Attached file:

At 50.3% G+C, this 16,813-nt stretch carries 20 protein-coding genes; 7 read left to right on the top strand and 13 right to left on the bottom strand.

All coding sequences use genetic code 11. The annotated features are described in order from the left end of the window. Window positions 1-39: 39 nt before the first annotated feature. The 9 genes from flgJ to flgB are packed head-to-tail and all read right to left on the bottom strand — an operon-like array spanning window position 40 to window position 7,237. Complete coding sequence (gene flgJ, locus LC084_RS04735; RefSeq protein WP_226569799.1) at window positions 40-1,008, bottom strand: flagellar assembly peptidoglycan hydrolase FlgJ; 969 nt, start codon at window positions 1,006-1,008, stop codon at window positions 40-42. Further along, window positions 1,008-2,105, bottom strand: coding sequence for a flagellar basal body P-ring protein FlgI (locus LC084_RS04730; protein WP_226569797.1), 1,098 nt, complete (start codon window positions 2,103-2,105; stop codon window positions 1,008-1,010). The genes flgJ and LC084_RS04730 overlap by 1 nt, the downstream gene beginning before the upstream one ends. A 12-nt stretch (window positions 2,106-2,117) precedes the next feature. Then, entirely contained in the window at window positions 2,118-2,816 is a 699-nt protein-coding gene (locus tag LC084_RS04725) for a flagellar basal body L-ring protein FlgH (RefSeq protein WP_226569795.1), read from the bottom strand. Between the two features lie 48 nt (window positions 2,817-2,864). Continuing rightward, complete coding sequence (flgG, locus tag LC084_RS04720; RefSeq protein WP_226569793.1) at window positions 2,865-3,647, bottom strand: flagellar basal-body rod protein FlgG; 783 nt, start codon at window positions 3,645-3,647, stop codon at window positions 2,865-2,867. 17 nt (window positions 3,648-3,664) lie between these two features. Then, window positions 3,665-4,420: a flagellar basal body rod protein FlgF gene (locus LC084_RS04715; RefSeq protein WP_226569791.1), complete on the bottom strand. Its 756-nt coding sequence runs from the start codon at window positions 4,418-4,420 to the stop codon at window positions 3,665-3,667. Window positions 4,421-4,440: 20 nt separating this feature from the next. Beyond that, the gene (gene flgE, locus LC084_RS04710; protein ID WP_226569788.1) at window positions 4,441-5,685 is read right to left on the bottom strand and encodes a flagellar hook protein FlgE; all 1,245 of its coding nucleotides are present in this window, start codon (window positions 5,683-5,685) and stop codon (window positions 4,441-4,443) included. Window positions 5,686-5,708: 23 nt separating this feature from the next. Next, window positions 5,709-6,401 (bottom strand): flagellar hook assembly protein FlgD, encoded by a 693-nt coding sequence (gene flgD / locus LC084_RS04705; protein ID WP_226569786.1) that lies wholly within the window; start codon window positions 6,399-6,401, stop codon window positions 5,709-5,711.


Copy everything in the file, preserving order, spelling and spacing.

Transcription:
At 50.3% G+C, this 16,813-nt stretch carries 20 protein-coding genes; 7 read left to right on the top strand and 13 right to left on the bottom strand.

All coding sequences use genetic code 11. The annotated features are described in order from the left end of the window. Window positions 1-39: 39 nt before the first annotated feature. The 9 genes from flgJ to flgB are packed head-to-tail and all read right to left on the bottom strand — an operon-like array spanning window position 40 to window position 7,237. Complete coding sequence (gene flgJ, locus LC084_RS04735; RefSeq protein WP_226569799.1) at window positions 40-1,008, bottom strand: flagellar assembly peptidoglycan hydrolase FlgJ; 969 nt, start codon at window positions 1,006-1,008, stop codon at window positions 40-42. Further along, window positions 1,008-2,105, bottom strand: coding sequence for a flagellar basal body P-ring protein FlgI (locus LC084_RS04730; protein WP_226569797.1), 1,098 nt, complete (start codon window positions 2,103-2,105; stop codon window positions 1,008-1,010). The genes flgJ and LC084_RS04730 overlap by 1 nt, the downstream gene beginning before the upstream one ends. A 12-nt stretch (window positions 2,106-2,117) precedes the next feature. Then, entirely contained in the window at window positions 2,118-2,816 is a 699-nt protein-coding gene (locus tag LC084_RS04725) for a flagellar basal body L-ring protein FlgH (RefSeq protein WP_226569795.1), read from the bottom strand. Between the two features lie 48 nt (window positions 2,817-2,864). Continuing rightward, complete coding sequence (flgG, locus tag LC084_RS04720; RefSeq protein WP_226569793.1) at window positions 2,865-3,647, bottom strand: flagellar basal-body rod protein FlgG; 783 nt, start codon at window positions 3,645-3,647, stop codon at window positions 2,865-2,867. 17 nt (window positions 3,648-3,664) lie between these two features. Then, window positions 3,665-4,420: a flagellar basal body rod protein FlgF gene (locus LC084_RS04715; RefSeq protein WP_226569791.1), complete on the bottom strand. Its 756-nt coding sequence runs from the start codon at window positions 4,418-4,420 to the stop codon at window positions 3,665-3,667. Window positions 4,421-4,440: 20 nt separating this feature from the next. Beyond that, the gene (gene flgE, locus LC084_RS04710; protein ID WP_226569788.1) at window positions 4,441-5,685 is read right to left on the bottom strand and encodes a flagellar hook protein FlgE; all 1,245 of its coding nucleotides are present in this window, start codon (window positions 5,683-5,685) and stop codon (window positions 4,441-4,443) included. Window positions 5,686-5,708: 23 nt separating this feature from the next. Next, window positions 5,709-6,401 (bottom strand): flagellar hook assembly protein FlgD, encoded by a 693-nt coding sequence (gene flgD / locus LC084_RS04705; protein ID WP_226569786.1) that lies wholly within the window; start codon window positions 6,399-6,401, stop codon window positions 5,709-5,711.